Economische aanraders 15-04-2018
Economische aanraders: Veren of Lood biedt u op zondag wekelijks een inkijkje in (minstens) 10 belangrijke of informatieve artikelen en interviews die de voorafgaande 7 dagen op economisch terrein verschenen op onafhankelijke sites.
De kop is de link naar het oorspronkelijke artikel, waarvan de samenvatting of de eerste (twee) alinea’s hier gegeven worden.
Sinds december 2015 nemen we ook een paar extra links op naar artikelen die minder specialistische kennis vereisen. Deze met *** gemerkte artikelen zijn ons inziens ook interessant voor lezers met weinig basiskennis van economie.
How Much Are Banks Exposed to Subprime? More than we Think – Wolf Richter
Wells Fargo has $81 billion in exposure to loans that, on paper, it isn’t exposed to.
A couple of days ago, when I wrote about the soaring delinquency rates in subprime auto loans – the worst since 1996 – and the collapse of three specialized small subprime lenders, I stumbled over a special nugget.
One of the collapsed small lenders, Summit Financial Corp, when it filed for bankruptcy on March 23, disclosed that it owed Bank of America $77 million. This loan was secured by the auto loans Summit had extended to subprime customers, who’re now defaulting in large numbers. In the bankruptcy documents, BofA alleged that Summit had repossessed many of these cars without writing down the bad loans, thus under-reporting the losses and misrepresenting the value of the collateral (the loans). This allowed Summit to borrow more from BofA to fund more subprime loans, BofA said.
Why Trade Wars Will Unleash Central Banks – Nomi Prins
There’s been an abundance of coverage surrounding the recent steel and aluminum tariffs. Those measures could hurt more sectors than they help within the U.S. In particular, it could damage businesses that require metals because they’ll have to pay more for raw materials.
Trade wars also escalate geopolitical tensions and economic hardships the world over. They have in the past. When the U.S. imposed tariffs in the 1930’s to try to relieve the Great Depression at home, they achieved the opposite effect.
A global trade war flared, governments became isolated and initiated defensive build-ups. The move ultimately resulted in lower production, reduced global trade and a prolonged international depression that gave rise to WWII.
Intellectual property – John H Cochrane
The China trade argument has boiled down to intellectual property and trade. Roughly it has gone like this:
“We need to stop China from selling us all this stuff. Bring the jobs home!”
“Uh, right now the jobs problem is that employers can’t find workers. Cheap stuff from China is a boon to American consumers. Tariffs like that on steel cost more steel-using jobs than they save.”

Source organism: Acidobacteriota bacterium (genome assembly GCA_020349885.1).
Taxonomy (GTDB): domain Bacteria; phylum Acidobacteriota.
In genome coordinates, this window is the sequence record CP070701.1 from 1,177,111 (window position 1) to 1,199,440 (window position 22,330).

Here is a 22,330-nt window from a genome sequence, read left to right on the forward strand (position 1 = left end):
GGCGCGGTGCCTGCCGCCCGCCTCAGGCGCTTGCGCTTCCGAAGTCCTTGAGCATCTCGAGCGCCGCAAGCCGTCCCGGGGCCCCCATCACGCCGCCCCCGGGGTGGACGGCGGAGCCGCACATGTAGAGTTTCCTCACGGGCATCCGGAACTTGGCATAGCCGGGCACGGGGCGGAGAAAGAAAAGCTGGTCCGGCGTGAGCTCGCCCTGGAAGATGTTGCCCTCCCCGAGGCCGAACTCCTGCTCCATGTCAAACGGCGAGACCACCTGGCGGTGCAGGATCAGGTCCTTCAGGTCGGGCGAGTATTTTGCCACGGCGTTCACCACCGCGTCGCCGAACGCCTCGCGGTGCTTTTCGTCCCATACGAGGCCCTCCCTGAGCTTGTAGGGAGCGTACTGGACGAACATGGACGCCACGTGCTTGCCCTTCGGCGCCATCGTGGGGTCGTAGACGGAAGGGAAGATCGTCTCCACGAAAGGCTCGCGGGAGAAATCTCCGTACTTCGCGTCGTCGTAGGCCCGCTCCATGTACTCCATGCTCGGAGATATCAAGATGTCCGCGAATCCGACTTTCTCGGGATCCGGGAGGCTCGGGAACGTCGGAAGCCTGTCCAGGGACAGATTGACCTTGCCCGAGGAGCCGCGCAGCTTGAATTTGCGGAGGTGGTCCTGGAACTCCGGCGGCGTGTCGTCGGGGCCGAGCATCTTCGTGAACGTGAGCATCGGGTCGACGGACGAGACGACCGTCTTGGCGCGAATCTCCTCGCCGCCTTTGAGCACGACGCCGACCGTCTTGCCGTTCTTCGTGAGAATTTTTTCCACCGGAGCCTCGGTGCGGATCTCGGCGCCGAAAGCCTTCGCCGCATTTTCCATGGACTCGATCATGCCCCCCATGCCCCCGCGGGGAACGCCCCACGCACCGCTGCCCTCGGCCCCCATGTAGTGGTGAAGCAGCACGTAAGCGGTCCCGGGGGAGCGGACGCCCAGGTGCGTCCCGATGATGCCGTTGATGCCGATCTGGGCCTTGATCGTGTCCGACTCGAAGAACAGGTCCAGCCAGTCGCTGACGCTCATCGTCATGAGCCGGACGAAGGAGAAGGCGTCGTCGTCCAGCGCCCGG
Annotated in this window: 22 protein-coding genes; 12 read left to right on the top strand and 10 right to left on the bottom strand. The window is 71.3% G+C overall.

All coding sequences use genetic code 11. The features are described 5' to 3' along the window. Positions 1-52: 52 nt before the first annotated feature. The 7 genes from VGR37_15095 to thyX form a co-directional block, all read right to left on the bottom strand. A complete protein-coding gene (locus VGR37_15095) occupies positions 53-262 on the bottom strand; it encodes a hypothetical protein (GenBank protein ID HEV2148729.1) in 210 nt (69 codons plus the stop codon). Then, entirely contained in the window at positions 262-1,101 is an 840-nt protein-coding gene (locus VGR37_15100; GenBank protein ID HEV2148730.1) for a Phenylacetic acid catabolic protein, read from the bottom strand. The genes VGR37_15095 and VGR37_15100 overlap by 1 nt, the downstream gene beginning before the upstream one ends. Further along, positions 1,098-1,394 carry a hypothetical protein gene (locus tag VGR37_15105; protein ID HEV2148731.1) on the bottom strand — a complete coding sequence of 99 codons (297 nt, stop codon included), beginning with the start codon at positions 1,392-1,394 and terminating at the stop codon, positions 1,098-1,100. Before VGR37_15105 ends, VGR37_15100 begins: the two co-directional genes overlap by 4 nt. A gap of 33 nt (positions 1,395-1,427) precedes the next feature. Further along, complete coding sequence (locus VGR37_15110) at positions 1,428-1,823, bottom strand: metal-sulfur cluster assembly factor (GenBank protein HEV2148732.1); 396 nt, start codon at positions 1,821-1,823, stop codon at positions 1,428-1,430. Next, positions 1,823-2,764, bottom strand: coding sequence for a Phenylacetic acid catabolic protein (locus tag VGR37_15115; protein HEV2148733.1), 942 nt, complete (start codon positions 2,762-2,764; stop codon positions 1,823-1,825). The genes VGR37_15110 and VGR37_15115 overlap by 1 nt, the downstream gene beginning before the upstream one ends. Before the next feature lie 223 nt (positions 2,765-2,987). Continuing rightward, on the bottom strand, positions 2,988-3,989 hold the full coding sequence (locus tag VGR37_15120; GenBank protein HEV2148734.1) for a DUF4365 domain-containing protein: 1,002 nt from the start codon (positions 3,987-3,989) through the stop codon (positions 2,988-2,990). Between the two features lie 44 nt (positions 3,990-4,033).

“Hm. Ok, but we have to threaten with tariffs to get China to stop requiring our companies to share intellectual property!”
I’m still skeptical about the intellectual property and trade argument. OK, suppose China says that in order for a US company to produce there, it must share intellectual property with a Chinese partner. Just how terrible is this? Just how terrible for the US economy, and society as a whole, justifying a robust policy response — obviously the company would rather make more profits, but that’s not a basis for economic policy.
Joint ventures and technology transfer: New evidence from China – Kun Jiang, Wolfgang Keller, Larry D. Qiu, William Ridley
China’s government mandates that foreign investors in certain industries form joint ventures with a domestic Chinese partner. The column uses a dataset accounting for all joint ventures in China from 1998 to 2007 to show that this policy is successful in its aim of encouraging technology transfer from foreign investors to domestic operations. It finds empirical evidence for the existence of at least three channels through which this transfer takes place.
The Genie’s Out of the Bottle: Eight Defining Trends Are Reversing – Charles Hugh Smith
Though the Powers That Be will attempt to placate or suppress the Revolt of the Powerless, the genies of political disunity and social disorder cannot be put back in the bottle.
The saying “the worm has turned” refers to the moment when the downtrodden have finally had enough, and turn on their powerful oppressors. The worms have finally turned against the privileged elites — who have benefited so greatly from globalization, corruption, central bank stimulus and the profiteering of state-enforced cartels. It doesn’t matter as much as the punditry assumes whether they are turning Left or Right; the important thing is that the powerless have finally started challenging their privileged overlords.
Though the Powers That Be will attempt to placate or suppress the Revolt of the Powerless, the genies of political disunity and social disorder cannot be put back in the bottle. It took a generation of rising inequality, corruption and the erosion of opportunity to create a society of the protected (the haves) and the unprotected (the have-nots), and rubber-stamping more regulations and distributing Universal Basic Income (UBI) will not rebalance a system that is irrevocably out of balance.
Why We May Be Headed For Another ‘Minsky Moment’ – Jesse Felder
I recently ran across a terrific chart in Grant’s Interest Rate Observer that got me thinking about Hyman Minsky and The Financial Instability Hypothesis. After remaining relatively unknown during the course of his lifetime, Minsky really came to fame in the immediate aftermath of the financial crisis as his hypothesis helped to explain what left most economists baffled: the fundamental cause of the crisis. Clearly, though, he has been forgotten just as quickly because, considering where we stand today, it’s obvious the economists with the greatest power to prevent another crisis have still not adopted his insights into their frameworks.